DALLAS — Members of Westboro Baptist Church from Topeka, Kan., staged several protests in Oklahoma and Texas over the weekend where they faced counter protesters, including a group of 2,000 who rallied against them in Moore, Okla., Sunday.
Holding signs that read "God hates fags," "American is Doomed" and "God's Fury" citing Nahum 1:3, WBC claimed that a tornado that struck the town last May and left many residents homeless was punishment from God for abortion, homosexuality and "phony Christians" mocking the Creator.
Although WBC obtained a permit to picket outside Central Junior High for 30 minutes Sunday, they were quickly rushed back to their vehicles to leave the premises after 10 minutes of picketing when six men in the counter protest rushed toward them.
Members of WBC encountered fewer counter protesters in Texas, where members of a local atheist group spoke to them outside a Dallas-area Southern Baptist church. The atheists said they had a positive experience dialoguing with WBC, an organization they've been aligned with in the past when they were both protesting against a prayer rally in Houston.
"First I thanked them for bringing atheists and Christians together against a common enemy," Aron Ra told The Christian Post on Sunday. "I would also like them to know just how utterly pointless it is — what they're doing to their kids. It's surprising to me that they seem to hate the Christians more than they hate us."
Pastor Larry Davis of South Garland Baptist Church in Garland, told CP that as a member of the Texas Baptists and Southern Baptist Convention the congregation is opposed to homosexuality and abortion, but believed that WBC was staging a protest near the church because they provide divorce care classes and counseling for adults and children. The pastor also performs weddings for people who have been previously married.
"We don't want to interrupt them. They've got points to make and we probably don't have a lot of common ground, but they have the freedom to demonstrate," said Davis, who advised his congregants to be respectful and kind, but not to engage the WBC members. "I don't think they're here to dialogue with us."
He continued, "We're God-fearing people and we think we're doing what we need to do to serve the Lord and share the Gospel, and we obviously see it differently."
WBC announced last month their plans to picket outside several Dallas-Fort Worth area Catholic and Southern Baptist churches on issues related to divorce, homosexuality and alleged cover-ups of child molestation within the U.S. Catholic church.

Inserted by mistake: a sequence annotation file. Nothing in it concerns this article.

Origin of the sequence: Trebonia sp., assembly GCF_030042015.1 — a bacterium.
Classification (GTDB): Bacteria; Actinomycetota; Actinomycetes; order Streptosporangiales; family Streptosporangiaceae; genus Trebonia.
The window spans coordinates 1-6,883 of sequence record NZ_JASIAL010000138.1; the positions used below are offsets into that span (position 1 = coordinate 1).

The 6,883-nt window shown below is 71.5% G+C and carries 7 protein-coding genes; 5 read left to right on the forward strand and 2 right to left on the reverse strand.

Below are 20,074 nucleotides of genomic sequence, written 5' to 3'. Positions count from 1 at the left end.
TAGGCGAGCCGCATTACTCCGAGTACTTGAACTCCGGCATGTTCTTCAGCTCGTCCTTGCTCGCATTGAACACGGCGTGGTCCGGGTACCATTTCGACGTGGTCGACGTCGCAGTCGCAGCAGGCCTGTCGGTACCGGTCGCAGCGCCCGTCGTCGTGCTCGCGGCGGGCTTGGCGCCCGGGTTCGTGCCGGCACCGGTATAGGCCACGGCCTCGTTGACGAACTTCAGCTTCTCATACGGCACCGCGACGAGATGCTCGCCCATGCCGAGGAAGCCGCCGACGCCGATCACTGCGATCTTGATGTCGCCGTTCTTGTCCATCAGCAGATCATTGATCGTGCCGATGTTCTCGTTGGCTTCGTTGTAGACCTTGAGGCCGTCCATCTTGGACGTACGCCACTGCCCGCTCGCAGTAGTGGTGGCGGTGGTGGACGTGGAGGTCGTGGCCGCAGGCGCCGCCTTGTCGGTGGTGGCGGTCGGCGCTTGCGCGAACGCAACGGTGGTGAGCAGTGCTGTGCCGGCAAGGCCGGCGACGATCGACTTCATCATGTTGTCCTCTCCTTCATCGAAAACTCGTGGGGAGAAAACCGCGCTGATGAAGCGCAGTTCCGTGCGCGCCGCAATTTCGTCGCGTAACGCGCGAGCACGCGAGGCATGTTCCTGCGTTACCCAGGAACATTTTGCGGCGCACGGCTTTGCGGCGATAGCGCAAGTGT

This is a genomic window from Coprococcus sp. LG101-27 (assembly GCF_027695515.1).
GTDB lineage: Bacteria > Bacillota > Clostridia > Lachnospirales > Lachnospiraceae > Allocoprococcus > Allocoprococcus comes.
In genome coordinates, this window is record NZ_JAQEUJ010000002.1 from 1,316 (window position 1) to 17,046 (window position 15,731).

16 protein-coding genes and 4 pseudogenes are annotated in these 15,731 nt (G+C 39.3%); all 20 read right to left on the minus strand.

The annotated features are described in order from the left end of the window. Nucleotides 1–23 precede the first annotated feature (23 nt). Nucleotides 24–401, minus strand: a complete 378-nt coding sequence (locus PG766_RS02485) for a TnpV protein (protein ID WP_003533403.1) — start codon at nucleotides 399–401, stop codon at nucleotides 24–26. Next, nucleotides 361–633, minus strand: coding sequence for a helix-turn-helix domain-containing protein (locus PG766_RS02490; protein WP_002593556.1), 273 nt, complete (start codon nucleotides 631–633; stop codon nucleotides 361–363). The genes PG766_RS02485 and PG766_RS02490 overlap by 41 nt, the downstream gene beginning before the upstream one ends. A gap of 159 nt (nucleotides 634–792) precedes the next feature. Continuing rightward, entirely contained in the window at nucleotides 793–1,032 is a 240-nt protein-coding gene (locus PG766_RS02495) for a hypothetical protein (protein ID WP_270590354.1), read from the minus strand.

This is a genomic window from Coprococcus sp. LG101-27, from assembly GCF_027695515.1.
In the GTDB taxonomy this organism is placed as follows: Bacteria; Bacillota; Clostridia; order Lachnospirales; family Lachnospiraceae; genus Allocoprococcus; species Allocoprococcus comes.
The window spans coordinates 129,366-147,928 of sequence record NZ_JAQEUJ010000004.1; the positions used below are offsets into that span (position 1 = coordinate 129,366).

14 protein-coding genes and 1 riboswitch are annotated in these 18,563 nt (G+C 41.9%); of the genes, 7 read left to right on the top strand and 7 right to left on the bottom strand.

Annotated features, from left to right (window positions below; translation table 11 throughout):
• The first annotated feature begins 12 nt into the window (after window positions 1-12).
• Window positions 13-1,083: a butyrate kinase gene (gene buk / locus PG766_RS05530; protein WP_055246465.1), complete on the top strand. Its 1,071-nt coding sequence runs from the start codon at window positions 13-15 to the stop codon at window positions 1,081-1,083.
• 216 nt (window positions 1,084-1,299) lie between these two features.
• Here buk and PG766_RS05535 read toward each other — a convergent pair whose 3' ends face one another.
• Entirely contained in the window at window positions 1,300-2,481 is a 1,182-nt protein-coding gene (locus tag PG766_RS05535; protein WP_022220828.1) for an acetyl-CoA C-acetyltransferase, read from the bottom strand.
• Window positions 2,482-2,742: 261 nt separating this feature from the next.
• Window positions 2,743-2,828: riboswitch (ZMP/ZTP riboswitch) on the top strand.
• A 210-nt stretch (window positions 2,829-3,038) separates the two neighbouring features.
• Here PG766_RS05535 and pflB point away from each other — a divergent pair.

Sam Phelps Roper, a member of WBC, told CP that by supporting divorce, the Southern Baptist churches that are providing divorce care classes are relinquishing their moral authority and denouncing the sovereignty of God.
"The pews of churches are filled with people who are proudly sinning; proud fornicators and adulterers who are members of these churches, and it's not some exception to the rule, it's how they roll. They change their sex partners as often as they change their undergarments," he said.
"If you made a vow before God, you are bound. The Lord Jesus Christ speaks to that and the Apostles speak to that. And all these arguments to get out of these fundamental matters are just playing games," he added. "If you're in a situation where you're dealing with an unbeliever, you certainly ought to try to dwell with your spouse, but if there's not a peaceful way to serve God, then you're not bound to do that. That doesn't mean you go out and get yourself a divorce, and go get yourself someone else to shack-up with."
Roper continued: "And because you start moving those landmarks, and you start allowing those kinds of things, you can say that you're against homosexuality and homosexuals marrying each other. But no, you've given up moral authority. Way beyond those particular sin questions is this: when people will no longer endure sound doctrine and the only thing they will accept is that God loves everyone and there's no consequence to their sin — that destroys the sovereignty of God."
Counter protester Christopher Childs, who served in the U.S. Army, told CP that he decided to follow WBC members from church-to-church Sunday because the group has "protested several of his fallen brothers," and he wanted to "show his respect and picket their picket."
Childs added that he's most offended by the group's staged protests at soldiers' and Marines' funerals, and was standing in opposition to WBC because members of the U.S. Armed Forces are defending their right to protest and picket.